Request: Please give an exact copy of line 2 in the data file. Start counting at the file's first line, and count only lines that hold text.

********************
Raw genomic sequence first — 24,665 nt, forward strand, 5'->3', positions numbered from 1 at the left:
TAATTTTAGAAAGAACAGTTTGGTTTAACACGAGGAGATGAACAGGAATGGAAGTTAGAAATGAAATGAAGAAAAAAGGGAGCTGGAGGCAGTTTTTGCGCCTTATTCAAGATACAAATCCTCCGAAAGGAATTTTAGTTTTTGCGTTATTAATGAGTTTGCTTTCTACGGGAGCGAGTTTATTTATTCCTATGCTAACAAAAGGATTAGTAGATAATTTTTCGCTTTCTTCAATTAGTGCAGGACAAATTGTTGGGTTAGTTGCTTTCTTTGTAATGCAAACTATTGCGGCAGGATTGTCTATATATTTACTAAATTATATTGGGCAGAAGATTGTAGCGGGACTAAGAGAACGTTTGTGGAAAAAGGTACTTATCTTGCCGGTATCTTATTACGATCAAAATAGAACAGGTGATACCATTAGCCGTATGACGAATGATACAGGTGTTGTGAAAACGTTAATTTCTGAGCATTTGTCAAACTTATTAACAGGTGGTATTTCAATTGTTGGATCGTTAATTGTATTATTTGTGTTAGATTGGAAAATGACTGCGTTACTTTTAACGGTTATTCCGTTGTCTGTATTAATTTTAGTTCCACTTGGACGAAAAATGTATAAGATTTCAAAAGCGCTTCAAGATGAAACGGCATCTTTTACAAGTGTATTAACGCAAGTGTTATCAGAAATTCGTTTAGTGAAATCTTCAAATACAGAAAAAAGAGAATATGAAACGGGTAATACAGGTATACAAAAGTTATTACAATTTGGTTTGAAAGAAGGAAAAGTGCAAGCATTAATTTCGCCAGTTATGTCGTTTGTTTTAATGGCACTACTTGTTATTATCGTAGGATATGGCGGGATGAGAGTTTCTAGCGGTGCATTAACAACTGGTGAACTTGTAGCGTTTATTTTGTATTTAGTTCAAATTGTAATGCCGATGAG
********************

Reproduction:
TAATTTTAGAAAGAACAGTTTGGTTTAACACGAGGAGATGAACAGGAATGGAAGTTAGAAATGAAATGAAGAAAAAAGGGAGCTGGAGGCAGTTTTTGCGCCTTATTCAAGATACAAATCCTCCGAAAGGAATTTTAGTTTTTGCGTTATTAATGAGTTTGCTTTCTACGGGAGCGAGTTTATTTATTCCTATGCTAACAAAAGGATTAGTAGATAATTTTTCGCTTTCTTCAATTAGTGCAGGACAAATTGTTGGGTTAGTTGCTTTCTTTGTAATGCAAACTATTGCGGCAGGATTGTCTATATATTTACTAAATTATATTGGGCAGAAGATTGTAGCGGGACTAAGAGAACGTTTGTGGAAAAAGGTACTTATCTTGCCGGTATCTTATTACGATCAAAATAGAACAGGTGATACCATTAGCCGTATGACGAATGATACAGGTGTTGTGAAAACGTTAATTTCTGAGCATTTGTCAAACTTATTAACAGGTGGTATTTCAATTGTTGGATCGTTAATTGTATTATTTGTGTTAGATTGGAAAATGACTGCGTTACTTTTAACGGTTATTCCGTTGTCTGTATTAATTTTAGTTCCACTTGGACGAAAAATGTATAAGATTTCAAAAGCGCTTCAAGATGAAACGGCATCTTTTACAAGTGTATTAACGCAAGTGTTATCAGAAATTCGTTTAGTGAAATCTTCAAATACAGAAAAAAGAGAATATGAAACGGGTAATACAGGTATACAAAAGTTATTACAATTTGGTTTGAAAGAAGGAAAAGTGCAAGCATTAATTTCGCCAGTTATGTCGTTTGTTTTAATGGCACTACTTGTTATTATCGTAGGATATGGCGGGATGAGAGTTTCTAGCGGTGCATTAACAACTGGTGAACTTGTAGCGTTTATTTTGTATTTAGTTCAAATTGTAATGCCGATGAG